Won't somebody please think of the
(almost Helen Lovejoy)
Have you seen the component for multi-variate testing (MVT, aka A/B testing) in the upcoming CQ5.3 release? I saw it demoed by David at Ignite and was completely blown away: CMS users (authors) can simply drag a couple of alternative banners onto the component right from within their regular editing interface (the CMS will then show the different versions to different users and count the click-through rates so that eventually the best performing banner is determined).
The MVT feature reminded me of two other CQ5 features: personalisation and analytics. All three are truly and seamlessly integrated into the user interface of the authors and they all provide less functionality than full-blown standalone solutions. To give you a concrete example: for each page the editors see right in the site admin (i.e. in their daily user interface) how many views each page got in the last 30 days. Clearly, this is no match for the kinds of reports you get on, say, Google Analytics, not even the same ballpark. Yet, I still think the authors get something that is valuable for them: they see it right away what is of interest to their audience.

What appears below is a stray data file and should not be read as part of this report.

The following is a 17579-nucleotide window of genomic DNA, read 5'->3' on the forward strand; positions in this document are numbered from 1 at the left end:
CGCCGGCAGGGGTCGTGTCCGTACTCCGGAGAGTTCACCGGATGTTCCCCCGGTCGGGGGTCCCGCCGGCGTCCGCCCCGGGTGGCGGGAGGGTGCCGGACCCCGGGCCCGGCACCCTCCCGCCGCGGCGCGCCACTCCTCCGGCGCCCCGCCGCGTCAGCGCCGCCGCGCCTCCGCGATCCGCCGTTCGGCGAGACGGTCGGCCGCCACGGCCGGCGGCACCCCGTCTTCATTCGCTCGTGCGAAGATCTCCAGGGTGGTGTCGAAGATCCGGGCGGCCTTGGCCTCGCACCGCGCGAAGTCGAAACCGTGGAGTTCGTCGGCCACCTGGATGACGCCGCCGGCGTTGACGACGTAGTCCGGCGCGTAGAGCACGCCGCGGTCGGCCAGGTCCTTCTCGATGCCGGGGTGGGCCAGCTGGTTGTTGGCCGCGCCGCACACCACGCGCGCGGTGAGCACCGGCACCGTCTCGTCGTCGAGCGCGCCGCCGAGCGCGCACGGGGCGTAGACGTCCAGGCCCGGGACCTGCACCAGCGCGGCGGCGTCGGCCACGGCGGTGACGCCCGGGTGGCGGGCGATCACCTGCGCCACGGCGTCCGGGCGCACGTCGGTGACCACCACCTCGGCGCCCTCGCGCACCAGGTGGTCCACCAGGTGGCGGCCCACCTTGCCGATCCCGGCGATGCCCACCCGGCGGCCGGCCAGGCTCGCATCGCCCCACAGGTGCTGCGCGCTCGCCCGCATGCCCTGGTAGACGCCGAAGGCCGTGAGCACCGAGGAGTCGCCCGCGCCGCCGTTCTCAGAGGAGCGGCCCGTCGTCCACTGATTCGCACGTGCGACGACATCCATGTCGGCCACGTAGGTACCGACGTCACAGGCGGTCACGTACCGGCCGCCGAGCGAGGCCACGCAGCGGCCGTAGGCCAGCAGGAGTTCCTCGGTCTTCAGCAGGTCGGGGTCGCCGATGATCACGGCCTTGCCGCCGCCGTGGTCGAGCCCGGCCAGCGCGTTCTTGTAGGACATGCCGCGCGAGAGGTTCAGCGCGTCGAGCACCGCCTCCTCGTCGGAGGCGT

(there is screencast available that demonstrates personalisation features from an author's perspective, registration needed)
When I compare this author-centric evaluation of functionality with my usual point of view as a system architect the business value of a feature for an author might be determined by:
- ease of use rather than feature richness and
- seamless integration into the UI
This is probably true for most systems that have non-technical users, but I believe the effect is amplified in CMSs because many CMS users use the system only once in a while rather than regularly.
Of course, this author-centric view on features should not necessarily dictate the underlaying systems architecture especially when you look at a complete content management solution encompassing analytics, personalization etc. The architecture might still be full-stack or best-of-breed and I do not want to postulate one being better than the other. However, I believe that one way of knowing that you got the author's user experience right is when you cannot see the system architecture reflected in the UI anymore. Or to put it the other way round: the UI should not enable you to guess which box which feature is running on.(*)
Thanks to Lars for providing discussions and ideas on this post.
(*) This idea is adjacent to a pet subject of mine: the user interface for basic content management (CRUD stuff) should not enable you to guess the underlying content/data schema. Sadly, up to today not few CMSs UIs resemble ERP-style data entry masks.